And the output of this query using the SQLite CLI looks like this:

Fetching Some Aggregate Data

When a fetch request is handed to your managed object context to fetch your data it needs to have a list of columns you want to use for your fetch specified by a list of either NSExpressionDescription objects or Strings. Here’s how to determine which one you should use. Look again at our query:

We have three items we want returned. “ProductLine” is an actual column in our table–for that we should use a String, while SoldCount and ReturnedCount are new columns we are creating for our query result. They need to be added as NSExpressionDescription objects.

NOTE: The data we’ve been using in the discussion up until now is contrived other than having been placed into a Numbers spreadsheet and, from there (as CSV), imported into a SQLite database just to run the command line queries–the results of which you’ve seen above. Here, however, we depart from that data and will reference similar fields, but ones that we are actually using in the demo project. The differences are subtle, “ProductLine” vs “productLine”, etc. however, it seems important to mention since the following will seem inconsistent unless we explain. Carry on.

If you look at the signature for the property propertiesToFetch on NSFetchRequest you see it takes an array of Any:

So when your fetch request is ready to execute, you just give it an array containing Strings and NSExpressionDescriptions. Here is how I begin my code to build up these expressions.

As a first step I go ahead and append the Strings I need as you can see above. Next, I go ahead and build up the expression description objects. Let’s take the first one, SoldCount, and see how it is setup in code:

Now that it this one is built out, add it to our AnyObject array:

Now let’s do the same for our ReturnedCount column:

And add it to the array as well:

All that’s left now is to build up our fetch request.

Put It All Together

When we create our fetch request the two fields that are most pertinent are the propertiesToGroupBy, and propertiesToFetch. In the propertiesToGroupBy we provide an array containing just the one field, “productLine”. In the propertiesToFetch we specify our AnyObject array that contains Strings and NSExpressionDescription objects. Here is the code to build up the fetch request.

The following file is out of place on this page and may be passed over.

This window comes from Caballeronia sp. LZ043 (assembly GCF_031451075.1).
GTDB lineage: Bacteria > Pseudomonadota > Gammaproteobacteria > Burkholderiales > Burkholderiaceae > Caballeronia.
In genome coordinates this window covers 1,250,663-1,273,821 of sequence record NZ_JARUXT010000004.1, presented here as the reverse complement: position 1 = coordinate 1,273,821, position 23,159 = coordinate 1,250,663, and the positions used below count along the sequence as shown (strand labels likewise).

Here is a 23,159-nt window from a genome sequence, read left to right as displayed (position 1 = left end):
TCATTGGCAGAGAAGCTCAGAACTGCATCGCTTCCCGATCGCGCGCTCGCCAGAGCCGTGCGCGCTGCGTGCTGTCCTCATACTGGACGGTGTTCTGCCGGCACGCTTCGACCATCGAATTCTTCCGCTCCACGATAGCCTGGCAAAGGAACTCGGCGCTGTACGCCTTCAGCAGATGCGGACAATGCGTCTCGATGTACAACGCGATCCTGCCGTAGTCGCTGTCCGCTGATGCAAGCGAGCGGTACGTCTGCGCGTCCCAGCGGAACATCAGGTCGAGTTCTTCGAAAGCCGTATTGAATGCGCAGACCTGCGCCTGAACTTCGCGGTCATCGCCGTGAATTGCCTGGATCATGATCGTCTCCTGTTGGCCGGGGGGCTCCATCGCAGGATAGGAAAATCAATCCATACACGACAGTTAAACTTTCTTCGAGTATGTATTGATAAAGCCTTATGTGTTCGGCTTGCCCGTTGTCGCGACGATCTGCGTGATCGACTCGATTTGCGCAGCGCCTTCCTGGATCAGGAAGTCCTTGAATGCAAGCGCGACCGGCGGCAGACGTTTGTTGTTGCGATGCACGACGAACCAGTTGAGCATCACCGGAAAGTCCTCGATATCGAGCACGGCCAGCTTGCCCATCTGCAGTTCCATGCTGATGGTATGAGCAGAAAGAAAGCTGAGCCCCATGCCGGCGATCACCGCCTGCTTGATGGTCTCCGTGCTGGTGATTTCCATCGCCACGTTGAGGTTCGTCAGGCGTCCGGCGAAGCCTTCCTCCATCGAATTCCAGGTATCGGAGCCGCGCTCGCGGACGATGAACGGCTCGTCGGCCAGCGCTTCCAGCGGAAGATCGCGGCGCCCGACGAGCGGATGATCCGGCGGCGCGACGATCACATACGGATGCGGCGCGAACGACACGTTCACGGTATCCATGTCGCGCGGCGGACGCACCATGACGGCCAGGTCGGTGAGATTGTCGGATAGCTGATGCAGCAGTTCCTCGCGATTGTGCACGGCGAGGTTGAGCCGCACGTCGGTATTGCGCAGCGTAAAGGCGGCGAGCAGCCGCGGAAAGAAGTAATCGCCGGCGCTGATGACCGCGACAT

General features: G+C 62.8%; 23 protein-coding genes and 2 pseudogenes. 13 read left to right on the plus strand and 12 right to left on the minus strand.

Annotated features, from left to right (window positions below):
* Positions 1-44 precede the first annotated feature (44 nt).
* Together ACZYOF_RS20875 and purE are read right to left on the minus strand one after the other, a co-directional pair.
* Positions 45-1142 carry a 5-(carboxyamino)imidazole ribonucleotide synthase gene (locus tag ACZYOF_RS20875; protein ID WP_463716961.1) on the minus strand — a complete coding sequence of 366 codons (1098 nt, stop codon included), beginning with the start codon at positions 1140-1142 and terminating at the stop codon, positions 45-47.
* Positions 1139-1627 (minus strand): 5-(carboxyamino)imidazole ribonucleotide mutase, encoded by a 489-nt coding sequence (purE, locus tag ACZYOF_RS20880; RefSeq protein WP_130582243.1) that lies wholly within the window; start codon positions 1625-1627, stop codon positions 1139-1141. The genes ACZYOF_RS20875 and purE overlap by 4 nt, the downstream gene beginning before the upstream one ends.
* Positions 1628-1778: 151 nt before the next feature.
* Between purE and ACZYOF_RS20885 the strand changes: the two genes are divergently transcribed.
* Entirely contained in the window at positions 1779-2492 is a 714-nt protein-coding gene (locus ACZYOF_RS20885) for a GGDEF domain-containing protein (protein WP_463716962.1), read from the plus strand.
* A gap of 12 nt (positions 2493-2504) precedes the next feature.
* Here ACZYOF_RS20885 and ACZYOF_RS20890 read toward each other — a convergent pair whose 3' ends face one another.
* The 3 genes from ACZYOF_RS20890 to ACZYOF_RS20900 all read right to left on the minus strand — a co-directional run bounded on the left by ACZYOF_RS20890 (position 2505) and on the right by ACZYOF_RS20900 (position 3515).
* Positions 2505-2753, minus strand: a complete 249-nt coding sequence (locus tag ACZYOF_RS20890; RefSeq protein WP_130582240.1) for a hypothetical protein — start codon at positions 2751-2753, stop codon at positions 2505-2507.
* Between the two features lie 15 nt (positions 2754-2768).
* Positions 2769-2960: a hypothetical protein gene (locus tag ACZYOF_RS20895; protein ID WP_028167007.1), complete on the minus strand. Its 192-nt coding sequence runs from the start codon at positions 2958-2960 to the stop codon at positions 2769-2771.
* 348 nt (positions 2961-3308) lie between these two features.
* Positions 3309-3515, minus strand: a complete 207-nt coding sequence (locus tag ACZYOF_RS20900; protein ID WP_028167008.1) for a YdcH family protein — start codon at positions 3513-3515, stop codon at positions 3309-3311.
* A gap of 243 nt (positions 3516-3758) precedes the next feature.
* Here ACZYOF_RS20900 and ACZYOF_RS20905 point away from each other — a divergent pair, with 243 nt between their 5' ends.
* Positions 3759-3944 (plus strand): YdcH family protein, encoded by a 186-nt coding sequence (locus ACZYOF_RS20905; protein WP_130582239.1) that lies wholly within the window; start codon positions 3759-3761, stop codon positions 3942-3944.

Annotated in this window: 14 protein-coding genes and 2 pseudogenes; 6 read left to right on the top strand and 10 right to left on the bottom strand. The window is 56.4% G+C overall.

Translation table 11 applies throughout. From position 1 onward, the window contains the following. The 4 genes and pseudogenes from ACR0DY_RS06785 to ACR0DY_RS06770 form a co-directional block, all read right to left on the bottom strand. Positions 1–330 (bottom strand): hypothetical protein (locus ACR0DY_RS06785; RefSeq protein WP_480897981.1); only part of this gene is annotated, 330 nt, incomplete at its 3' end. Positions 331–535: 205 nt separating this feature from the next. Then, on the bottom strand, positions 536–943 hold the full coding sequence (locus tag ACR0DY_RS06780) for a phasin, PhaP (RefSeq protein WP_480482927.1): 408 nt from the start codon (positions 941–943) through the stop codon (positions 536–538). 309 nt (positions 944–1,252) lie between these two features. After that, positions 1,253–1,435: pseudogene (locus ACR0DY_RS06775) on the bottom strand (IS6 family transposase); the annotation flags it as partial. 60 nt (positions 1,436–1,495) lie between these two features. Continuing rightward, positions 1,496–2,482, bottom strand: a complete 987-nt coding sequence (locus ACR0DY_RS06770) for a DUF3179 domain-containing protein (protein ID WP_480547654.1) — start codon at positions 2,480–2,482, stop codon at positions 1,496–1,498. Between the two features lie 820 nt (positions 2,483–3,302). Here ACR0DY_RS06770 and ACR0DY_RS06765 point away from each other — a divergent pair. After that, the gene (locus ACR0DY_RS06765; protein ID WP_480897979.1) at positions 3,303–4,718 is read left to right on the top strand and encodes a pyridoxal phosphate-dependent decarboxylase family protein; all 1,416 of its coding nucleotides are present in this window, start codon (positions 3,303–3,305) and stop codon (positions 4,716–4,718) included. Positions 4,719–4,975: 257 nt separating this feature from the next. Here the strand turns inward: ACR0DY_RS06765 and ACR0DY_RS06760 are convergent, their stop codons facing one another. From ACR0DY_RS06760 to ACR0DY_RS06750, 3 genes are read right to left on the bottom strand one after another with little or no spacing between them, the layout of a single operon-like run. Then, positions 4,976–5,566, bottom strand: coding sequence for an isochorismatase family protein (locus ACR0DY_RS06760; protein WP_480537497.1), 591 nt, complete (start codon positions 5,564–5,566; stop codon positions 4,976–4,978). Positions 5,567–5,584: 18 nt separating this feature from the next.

You can set other fields on the fetch request as usual, like adding an array of NSSortDescriptors, for example:

Finally, here is what the code looks like altogether as a class function on our NSManagedObject subclass:

When this function returns, we get a nice tidy little array of dictionaries that looks something like this:

Which is exactly what we want. We can then just use this array directly as our data for our UITableView data source on the master side of our split view controller. Here is what our app looks like with the data fully populated (click to enlarge):


You can see that we’ve built out the detail side of the split view controller to also display a table view that contains a list of all of the products for the selected product line. Take a look at the source project on GitHub and build the source yourself to see how it all comes together. This post and the source code for it have now been updated to Swift 3 and Xcode 8.


For me the impetus of mastering the aggregate fetch was poor performance doing it another way. Yes, you can achieve the results you want by performing aggregate functions on arrays of data manually, but I noticed in places where I was doing this in an app I work on the performance was growing steadily worse the more data the customer added to the table in question. Experience with RDBMSs (in some other lifetime) reminded me that performing the right query could be far more efficient and so the search was on to find an appropriate optimization. In the mean time I had resorted to doing a background fetch (on a background context) and calculation that loaded an activity spinner to let the user know that the fetch/calculation was occurring, but I hated doing that to my users–and I guarantee they hated that experience. Once I found a way to properly do an aggregate fetch (as demonstrated in this post), I didn’t even have to perform it in the background. What was taking up to 30 seconds before, was now taking milliseconds. That is a nice optimization that makes for happier users. Until next time.